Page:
The technology landscape is always changing. New technologies like quantum computing and 5G surge into the marketplace, while trends like cloud and IoT adoption barely transition into the mainstream. As it was theorised by Charles Darwin, “it is not the strongest of the species that survives, nor the most intelligent that survives. It is the one that is most adaptable to change.” In the Kingdom of Saudi Arabia, it is a time of upheaval and rapid advancement, as the nation continues its supercharged adoption of digital technologies and strategies in preparation for Vision 2030 - the central goal of which is to reduce the Kingdom’s dependence on oil and petrochemicals, diversify its economy and develop sectors like health, education, infrastructure, recreation and tourism. “This is an exciting time for us in Saudi Arabia. I think that, with the support of our company and our government, we will reach the goals we are aiming for,” enthuses Dr Moudhi Aljamea, General Manager of the Digital School at the STC Academy.
As General Manager of the Digital School in the STC Academy, Aljamea is at the centre of a digital operation that will have a perceptible effect on the Saudi telecommunications space for decades to come. We sat down with her to find out more about her role in reinventing the culture of the Kingdom’s largest telco.
“My father was an electrical engineer, and my uncle was the person who introduced the Arabic language to computing, so I come from a very technologically-oriented family,” she recalls. After obtaining a bachelor’s in Computer and Information Systems from King Faisal University, and following a stint running her own software business, Aljamea accepted a government scholarship to travel to London where, after completing a Masters and obtained her PhD in Computer Security from King’s College in 2016. Specialising in algorithm design for cyber security, she is a certified Ethical Hacker, a veteran of working in academia, and became the first woman to join STC’s executive team in February 2019. “Because I have this mixture of technical and academic backgrounds, I found the idea of working in a corporate academy very interesting,” she remembers. “I think it’s a known problem that there’s this gap between academia and industry. Working at the Academy presents the opportunity to do both at the same time and help fill this gap, which is exciting.”
The role of the STC Academy as an education provider to the company’s executive staff presents Aljamea and her team with an interesting set of challenges. “They are almost all experts in their own field,” she explains. “It’s not like working with a student, or in a university, or running a training course. They’re executives that are taking time out of their busy days, so in order to engage them, they need to see something worth leaving work for.”
In order to create educational courses that engage STC executives, the STC Academy’s curriculum is focused around introducing them to new technologies through highly customised and immersive training courses developed in conjunction with STC’s partner companies. “We don’t use off the shelf programs from third party vendors; we always customise our programs. The customer experience of our clients within the program is paramount, so the STC Academy makes sure that what we are delivering is custom tailored to our executives,” Aljamea explains. “We try to avoid traditional methods of delivering courses, instead focusing on interactivity. We’re designing cybersecurity labs, for example, in order to run simulations that allow our executives to live through the experience of a cyber attack.” Increasing cyber threat awareness and readiness in its executives is a top priority of STC and the Academy. “The more connected we become, the more we are exposed to cyber risk. The weakest link in every system is the human aspect, so, as an executive, increasing awareness of this type of threat is critical,” Aljamea says.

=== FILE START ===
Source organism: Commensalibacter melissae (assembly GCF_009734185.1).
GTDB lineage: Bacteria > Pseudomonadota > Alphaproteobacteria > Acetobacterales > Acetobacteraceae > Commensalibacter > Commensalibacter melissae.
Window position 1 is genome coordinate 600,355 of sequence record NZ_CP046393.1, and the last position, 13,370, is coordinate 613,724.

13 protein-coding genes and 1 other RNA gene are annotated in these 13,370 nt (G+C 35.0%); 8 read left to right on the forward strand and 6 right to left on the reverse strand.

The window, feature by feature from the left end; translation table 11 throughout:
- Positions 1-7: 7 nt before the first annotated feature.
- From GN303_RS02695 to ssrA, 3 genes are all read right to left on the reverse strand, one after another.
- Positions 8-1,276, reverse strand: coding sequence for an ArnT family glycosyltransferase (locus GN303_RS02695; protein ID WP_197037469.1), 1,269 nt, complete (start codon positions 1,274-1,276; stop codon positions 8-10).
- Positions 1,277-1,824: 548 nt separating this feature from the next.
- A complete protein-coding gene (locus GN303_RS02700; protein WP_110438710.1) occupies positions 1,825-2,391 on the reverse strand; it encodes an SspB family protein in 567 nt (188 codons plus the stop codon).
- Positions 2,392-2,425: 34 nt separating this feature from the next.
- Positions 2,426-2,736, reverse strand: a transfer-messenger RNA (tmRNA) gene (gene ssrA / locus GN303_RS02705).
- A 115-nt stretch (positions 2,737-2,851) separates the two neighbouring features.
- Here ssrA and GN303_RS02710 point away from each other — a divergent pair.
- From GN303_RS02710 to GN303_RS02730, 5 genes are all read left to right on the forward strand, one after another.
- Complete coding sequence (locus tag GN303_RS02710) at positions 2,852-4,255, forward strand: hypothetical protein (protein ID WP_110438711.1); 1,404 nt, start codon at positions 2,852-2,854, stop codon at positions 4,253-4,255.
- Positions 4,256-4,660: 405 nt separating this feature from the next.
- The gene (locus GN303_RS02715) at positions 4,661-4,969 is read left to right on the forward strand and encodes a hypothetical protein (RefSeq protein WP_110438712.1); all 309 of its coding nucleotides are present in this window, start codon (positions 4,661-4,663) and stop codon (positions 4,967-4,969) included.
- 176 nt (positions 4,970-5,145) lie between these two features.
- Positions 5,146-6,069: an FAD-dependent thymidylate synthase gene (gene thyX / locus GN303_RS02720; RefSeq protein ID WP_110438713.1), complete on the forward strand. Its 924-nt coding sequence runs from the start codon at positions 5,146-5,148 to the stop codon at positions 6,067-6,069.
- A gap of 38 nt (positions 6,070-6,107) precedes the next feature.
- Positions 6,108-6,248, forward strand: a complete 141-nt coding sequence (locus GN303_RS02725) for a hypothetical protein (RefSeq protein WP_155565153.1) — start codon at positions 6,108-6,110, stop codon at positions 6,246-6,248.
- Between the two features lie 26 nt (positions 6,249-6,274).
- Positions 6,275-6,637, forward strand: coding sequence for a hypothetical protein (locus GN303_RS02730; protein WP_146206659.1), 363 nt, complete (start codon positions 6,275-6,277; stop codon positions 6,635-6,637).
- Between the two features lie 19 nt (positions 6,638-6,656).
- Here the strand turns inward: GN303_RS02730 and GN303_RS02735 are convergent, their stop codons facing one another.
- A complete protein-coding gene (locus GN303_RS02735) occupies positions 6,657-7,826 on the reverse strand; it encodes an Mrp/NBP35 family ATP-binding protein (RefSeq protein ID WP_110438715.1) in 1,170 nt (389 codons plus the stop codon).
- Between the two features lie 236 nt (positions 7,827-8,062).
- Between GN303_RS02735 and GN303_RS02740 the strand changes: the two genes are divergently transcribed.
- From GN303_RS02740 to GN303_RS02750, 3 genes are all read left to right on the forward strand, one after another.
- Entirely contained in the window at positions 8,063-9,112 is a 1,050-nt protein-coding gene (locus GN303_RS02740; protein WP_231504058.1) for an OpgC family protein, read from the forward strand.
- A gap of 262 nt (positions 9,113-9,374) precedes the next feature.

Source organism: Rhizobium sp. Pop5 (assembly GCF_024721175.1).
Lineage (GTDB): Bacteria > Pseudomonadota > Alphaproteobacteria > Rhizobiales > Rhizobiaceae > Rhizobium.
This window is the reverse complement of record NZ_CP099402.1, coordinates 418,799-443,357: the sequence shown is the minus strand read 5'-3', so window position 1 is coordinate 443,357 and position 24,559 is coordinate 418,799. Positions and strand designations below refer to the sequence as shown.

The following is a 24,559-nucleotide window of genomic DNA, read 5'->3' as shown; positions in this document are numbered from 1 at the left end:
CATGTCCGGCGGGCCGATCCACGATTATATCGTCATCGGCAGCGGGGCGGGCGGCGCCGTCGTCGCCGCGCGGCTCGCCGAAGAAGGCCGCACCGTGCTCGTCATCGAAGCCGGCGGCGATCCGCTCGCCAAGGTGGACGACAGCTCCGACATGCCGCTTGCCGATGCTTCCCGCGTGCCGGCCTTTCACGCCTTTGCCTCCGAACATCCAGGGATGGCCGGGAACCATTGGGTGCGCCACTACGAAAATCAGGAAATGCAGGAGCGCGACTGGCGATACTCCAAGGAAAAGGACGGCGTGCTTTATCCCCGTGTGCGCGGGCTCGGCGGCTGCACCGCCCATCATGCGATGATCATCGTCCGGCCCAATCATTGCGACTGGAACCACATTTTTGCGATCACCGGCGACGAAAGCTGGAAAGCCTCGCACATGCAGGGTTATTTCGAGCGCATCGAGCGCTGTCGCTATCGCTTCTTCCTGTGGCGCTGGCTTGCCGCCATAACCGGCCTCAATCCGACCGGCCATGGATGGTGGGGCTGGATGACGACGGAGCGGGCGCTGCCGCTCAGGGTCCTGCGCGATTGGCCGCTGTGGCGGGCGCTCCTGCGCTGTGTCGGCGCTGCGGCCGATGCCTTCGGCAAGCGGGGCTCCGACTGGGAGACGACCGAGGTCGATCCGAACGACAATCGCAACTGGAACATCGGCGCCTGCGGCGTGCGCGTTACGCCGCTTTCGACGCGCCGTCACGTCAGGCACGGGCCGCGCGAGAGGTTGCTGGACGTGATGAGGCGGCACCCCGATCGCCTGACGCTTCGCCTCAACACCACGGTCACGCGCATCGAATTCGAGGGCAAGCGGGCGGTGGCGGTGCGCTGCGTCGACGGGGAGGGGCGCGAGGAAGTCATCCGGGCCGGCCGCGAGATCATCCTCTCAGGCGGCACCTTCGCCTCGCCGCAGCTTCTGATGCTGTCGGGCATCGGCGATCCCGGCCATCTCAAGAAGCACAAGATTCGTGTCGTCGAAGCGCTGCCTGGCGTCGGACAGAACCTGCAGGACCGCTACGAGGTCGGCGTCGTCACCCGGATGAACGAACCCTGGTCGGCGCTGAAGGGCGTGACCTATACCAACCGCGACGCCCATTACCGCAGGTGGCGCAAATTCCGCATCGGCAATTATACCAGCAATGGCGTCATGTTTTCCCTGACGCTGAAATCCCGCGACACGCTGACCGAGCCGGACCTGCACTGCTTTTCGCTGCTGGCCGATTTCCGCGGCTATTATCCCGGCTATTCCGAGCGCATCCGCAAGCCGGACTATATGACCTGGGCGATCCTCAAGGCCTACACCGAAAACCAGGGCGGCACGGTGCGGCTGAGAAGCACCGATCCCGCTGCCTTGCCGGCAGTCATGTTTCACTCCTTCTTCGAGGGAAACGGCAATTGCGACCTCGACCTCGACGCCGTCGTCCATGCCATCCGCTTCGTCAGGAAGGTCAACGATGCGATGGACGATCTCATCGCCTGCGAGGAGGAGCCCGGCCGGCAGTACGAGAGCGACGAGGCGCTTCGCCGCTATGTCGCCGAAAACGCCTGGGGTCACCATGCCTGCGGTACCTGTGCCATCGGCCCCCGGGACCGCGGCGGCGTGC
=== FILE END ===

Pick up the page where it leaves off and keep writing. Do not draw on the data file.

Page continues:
In addition to cyber security, Aljamea explains that the Academy’s program also delivers education in the fields of data analytics and artificial intelligence (AI). “I have a vision that every employee at STC should have at least a basis of knowledge regarding cyber security and data analytics. It doesn’t require a technical background; it’s something that they should know about. So, one of the things we’re doing is developing our executives knowledge of data analytics,” she says. “We also focus on AI. We just launched an AI competition for our employees to encourage them to come up with, develop and prototype an idea relating to AI.” Across multiple digital disciplines, Aljamea and the STC Academy is constantly pushing to increase engagement in digital sectors and new technologies.
Aljamea notes, however, that the rapidly changing pace of technology means that, more important to the Academy and STC as a whole than educating executives on technology applications, is helping cultivate an agile perspective and approach. “You never know what the future will bring. Maybe tomorrow we’ll be dealing with new technology that we don’t know anything about today.” As a result, while introducing its executives to new use cases for technologies such as 5G, quantum computing and AI, the deeper goal is to develop an executive team to whom adaptability is a second nature survival trait.
Looking to the future, Aljamea is confident that although “what our executives are learning today might not be important tomorrow, with this agile mindset, they can easily adapt to whatever tomorrow may bring.”
- Microsoft Copilot makes technology more accessible with AIAI & Machine Learning
- Asian Games 2023: Developing digital sports technologyDigital Transformation
- Cisco acquire Splunk for improved cyber threat protectionDigital Transformation
- Salesforce & McKinsey partner on generative AIAI & Machine Learning